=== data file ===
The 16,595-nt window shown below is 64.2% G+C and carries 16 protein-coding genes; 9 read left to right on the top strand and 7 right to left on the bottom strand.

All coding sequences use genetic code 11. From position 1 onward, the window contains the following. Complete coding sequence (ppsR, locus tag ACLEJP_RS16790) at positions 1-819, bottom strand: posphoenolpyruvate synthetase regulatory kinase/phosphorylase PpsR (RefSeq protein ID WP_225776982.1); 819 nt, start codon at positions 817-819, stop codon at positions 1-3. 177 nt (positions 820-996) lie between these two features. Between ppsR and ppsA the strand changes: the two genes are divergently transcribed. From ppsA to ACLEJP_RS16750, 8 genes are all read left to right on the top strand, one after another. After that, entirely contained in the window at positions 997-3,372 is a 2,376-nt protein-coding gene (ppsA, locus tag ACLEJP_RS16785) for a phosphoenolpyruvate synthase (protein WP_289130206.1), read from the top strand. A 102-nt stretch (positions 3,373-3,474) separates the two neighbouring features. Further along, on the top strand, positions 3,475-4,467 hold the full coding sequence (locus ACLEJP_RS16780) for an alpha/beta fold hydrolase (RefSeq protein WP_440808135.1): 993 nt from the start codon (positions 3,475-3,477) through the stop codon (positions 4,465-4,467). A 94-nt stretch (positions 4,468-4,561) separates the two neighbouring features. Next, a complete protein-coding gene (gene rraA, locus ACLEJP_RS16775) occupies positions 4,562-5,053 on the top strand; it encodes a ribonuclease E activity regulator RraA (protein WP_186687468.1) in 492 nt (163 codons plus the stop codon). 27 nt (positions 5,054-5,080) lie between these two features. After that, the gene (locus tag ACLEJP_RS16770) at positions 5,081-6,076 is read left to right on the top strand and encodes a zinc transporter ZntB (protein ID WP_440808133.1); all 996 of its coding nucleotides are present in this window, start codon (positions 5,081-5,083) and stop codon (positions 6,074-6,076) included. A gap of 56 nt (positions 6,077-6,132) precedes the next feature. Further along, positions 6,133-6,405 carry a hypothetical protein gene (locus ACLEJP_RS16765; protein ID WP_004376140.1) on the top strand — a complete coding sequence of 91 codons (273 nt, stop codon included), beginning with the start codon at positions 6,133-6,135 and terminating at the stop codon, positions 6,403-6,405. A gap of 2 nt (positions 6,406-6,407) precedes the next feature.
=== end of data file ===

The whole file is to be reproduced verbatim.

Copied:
The 16,595-nt window shown below is 64.2% G+C and carries 16 protein-coding genes; 9 read left to right on the top strand and 7 right to left on the bottom strand.

All coding sequences use genetic code 11. From position 1 onward, the window contains the following. Complete coding sequence (ppsR, locus tag ACLEJP_RS16790) at positions 1-819, bottom strand: posphoenolpyruvate synthetase regulatory kinase/phosphorylase PpsR (RefSeq protein ID WP_225776982.1); 819 nt, start codon at positions 817-819, stop codon at positions 1-3. 177 nt (positions 820-996) lie between these two features. Between ppsR and ppsA the strand changes: the two genes are divergently transcribed. From ppsA to ACLEJP_RS16750, 8 genes are all read left to right on the top strand, one after another. After that, entirely contained in the window at positions 997-3,372 is a 2,376-nt protein-coding gene (ppsA, locus tag ACLEJP_RS16785) for a phosphoenolpyruvate synthase (protein WP_289130206.1), read from the top strand. A 102-nt stretch (positions 3,373-3,474) separates the two neighbouring features. Further along, on the top strand, positions 3,475-4,467 hold the full coding sequence (locus ACLEJP_RS16780) for an alpha/beta fold hydrolase (RefSeq protein WP_440808135.1): 993 nt from the start codon (positions 3,475-3,477) through the stop codon (positions 4,465-4,467). A 94-nt stretch (positions 4,468-4,561) separates the two neighbouring features. Next, a complete protein-coding gene (gene rraA, locus ACLEJP_RS16775) occupies positions 4,562-5,053 on the top strand; it encodes a ribonuclease E activity regulator RraA (protein WP_186687468.1) in 492 nt (163 codons plus the stop codon). 27 nt (positions 5,054-5,080) lie between these two features. After that, the gene (locus tag ACLEJP_RS16770) at positions 5,081-6,076 is read left to right on the top strand and encodes a zinc transporter ZntB (protein ID WP_440808133.1); all 996 of its coding nucleotides are present in this window, start codon (positions 5,081-5,083) and stop codon (positions 6,074-6,076) included. A gap of 56 nt (positions 6,077-6,132) precedes the next feature. Further along, positions 6,133-6,405 carry a hypothetical protein gene (locus ACLEJP_RS16765; protein ID WP_004376140.1) on the top strand — a complete coding sequence of 91 codons (273 nt, stop codon included), beginning with the start codon at positions 6,133-6,135 and terminating at the stop codon, positions 6,403-6,405. A gap of 2 nt (positions 6,406-6,407) precedes the next feature.